The seasonally adjusted Absa Purchasing Managers’ Index (PMI) rose to 49.9 index points in January, the Bureau for Economic Research (BER) said today. This is the best reading since May 2017 and the 5-point rise more than makes up for the 3.7-point slump experienced in December. The January PMI suggests that the local manufacturing sector started the year on relatively solid ground compared to recent readings.
The improvement was broad based with all five major subcomponents increasing compared to December. The business activity index recorded the biggest increase and rose by almost 10 points in January. This was supported by an improvement in demand as reflected by the rise in the new sales orders index. Both indices managed to edge back above the neutral 50-point mark for the first time since May 2017.
Encouragingly, the index tracking expected business conditions in six months’ time recorded another sharp increase. The index rose by 10.9 points to 72.8 in January after an 11.9-point uptick in the month before. The increases brought the index to the highest level since early 2010. The improvement is likely due to the stronger global growth outlook as well as better prospects for the domestic economy. In addition, the fact that the new sales orders index came in above the inventories index means that the PMI’s leading indicator is above one. This usually bodes well for output growth going forward.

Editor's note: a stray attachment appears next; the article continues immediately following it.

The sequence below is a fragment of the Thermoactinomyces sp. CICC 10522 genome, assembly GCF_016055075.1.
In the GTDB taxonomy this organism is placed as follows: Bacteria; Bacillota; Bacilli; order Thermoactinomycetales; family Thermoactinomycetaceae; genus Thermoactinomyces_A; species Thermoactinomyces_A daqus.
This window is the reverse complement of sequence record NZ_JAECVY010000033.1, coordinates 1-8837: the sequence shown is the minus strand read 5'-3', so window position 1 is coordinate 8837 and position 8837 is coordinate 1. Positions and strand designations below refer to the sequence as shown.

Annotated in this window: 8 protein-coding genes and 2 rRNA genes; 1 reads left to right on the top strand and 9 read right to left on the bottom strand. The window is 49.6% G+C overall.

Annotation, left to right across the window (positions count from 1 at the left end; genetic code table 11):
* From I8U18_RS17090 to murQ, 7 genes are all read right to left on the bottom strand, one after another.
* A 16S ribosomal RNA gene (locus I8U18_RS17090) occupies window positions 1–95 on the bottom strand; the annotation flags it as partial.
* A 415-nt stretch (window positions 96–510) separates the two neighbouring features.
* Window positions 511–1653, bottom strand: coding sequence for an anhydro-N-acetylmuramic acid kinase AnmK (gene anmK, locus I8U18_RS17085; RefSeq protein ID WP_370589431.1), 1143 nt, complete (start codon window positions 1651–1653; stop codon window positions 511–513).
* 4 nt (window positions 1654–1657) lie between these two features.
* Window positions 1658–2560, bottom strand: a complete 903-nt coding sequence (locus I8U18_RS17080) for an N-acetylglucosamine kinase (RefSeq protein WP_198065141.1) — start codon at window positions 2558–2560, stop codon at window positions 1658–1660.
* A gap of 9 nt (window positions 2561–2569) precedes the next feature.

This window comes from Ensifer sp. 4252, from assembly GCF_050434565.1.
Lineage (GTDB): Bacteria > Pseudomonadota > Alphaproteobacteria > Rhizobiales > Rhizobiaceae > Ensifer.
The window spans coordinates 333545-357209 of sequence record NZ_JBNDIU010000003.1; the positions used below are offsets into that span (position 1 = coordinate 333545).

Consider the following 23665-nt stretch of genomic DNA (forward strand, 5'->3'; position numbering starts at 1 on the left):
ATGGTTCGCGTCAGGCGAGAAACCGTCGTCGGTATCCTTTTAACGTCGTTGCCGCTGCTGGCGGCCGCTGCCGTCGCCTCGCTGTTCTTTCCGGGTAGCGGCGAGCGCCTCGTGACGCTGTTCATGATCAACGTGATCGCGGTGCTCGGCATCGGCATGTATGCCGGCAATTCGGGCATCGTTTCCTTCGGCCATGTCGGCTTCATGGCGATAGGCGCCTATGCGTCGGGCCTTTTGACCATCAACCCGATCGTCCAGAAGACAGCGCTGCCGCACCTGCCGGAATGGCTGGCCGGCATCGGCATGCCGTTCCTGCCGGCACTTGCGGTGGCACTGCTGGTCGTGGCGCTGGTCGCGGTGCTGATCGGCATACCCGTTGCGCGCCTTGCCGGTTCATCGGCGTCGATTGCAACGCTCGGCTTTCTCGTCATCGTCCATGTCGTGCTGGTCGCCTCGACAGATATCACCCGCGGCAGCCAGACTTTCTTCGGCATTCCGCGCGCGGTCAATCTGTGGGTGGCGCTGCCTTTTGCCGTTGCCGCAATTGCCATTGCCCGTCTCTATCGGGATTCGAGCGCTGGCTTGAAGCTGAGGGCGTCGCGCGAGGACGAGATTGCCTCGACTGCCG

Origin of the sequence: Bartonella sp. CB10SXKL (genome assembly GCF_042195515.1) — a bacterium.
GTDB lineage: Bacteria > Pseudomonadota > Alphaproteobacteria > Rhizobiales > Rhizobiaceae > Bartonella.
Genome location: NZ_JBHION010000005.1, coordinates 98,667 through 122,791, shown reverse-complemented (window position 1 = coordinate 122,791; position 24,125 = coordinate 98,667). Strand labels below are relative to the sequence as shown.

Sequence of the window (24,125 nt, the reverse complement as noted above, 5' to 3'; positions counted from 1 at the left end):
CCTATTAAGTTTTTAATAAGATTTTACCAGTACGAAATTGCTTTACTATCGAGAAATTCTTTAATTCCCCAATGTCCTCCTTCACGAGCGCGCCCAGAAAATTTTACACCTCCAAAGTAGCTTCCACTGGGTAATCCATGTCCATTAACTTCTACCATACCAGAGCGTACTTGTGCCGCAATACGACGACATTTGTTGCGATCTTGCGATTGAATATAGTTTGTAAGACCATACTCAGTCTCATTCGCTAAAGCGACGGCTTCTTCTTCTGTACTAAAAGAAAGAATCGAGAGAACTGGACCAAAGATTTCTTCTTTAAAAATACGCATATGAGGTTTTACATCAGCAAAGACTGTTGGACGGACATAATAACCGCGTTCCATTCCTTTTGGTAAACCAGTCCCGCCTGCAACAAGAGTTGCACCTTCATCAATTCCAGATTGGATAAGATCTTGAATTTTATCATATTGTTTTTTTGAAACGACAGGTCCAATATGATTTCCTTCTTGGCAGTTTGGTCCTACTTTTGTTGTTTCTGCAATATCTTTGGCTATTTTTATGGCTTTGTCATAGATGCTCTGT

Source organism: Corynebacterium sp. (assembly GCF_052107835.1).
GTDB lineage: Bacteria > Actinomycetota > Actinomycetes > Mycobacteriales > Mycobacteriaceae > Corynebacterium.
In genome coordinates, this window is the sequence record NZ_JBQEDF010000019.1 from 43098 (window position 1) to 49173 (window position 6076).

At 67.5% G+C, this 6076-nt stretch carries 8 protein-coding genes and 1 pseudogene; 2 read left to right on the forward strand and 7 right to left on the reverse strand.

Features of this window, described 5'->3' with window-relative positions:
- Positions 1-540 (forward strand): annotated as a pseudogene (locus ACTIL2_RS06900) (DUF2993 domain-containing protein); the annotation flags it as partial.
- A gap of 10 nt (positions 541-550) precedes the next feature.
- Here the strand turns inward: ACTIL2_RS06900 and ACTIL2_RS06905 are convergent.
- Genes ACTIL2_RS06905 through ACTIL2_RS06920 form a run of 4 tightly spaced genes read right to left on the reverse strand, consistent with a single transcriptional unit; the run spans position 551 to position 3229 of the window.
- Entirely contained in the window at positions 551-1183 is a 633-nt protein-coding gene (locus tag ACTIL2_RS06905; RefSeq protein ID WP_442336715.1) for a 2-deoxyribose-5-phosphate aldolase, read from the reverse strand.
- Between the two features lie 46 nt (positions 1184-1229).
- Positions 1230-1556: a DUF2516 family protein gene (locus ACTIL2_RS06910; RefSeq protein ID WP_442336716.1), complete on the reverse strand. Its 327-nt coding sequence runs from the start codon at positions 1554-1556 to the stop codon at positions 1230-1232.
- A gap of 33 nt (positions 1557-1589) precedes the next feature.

The purchasing price index fell for a second month in January. This points to lower cost pressures for manufacturers. The index fell to 70.4 index points and is now more than 10 points below a recent high of 80.7 reached in November. The significantly stronger rand exchange rate likely contributed to the downward move in the price index.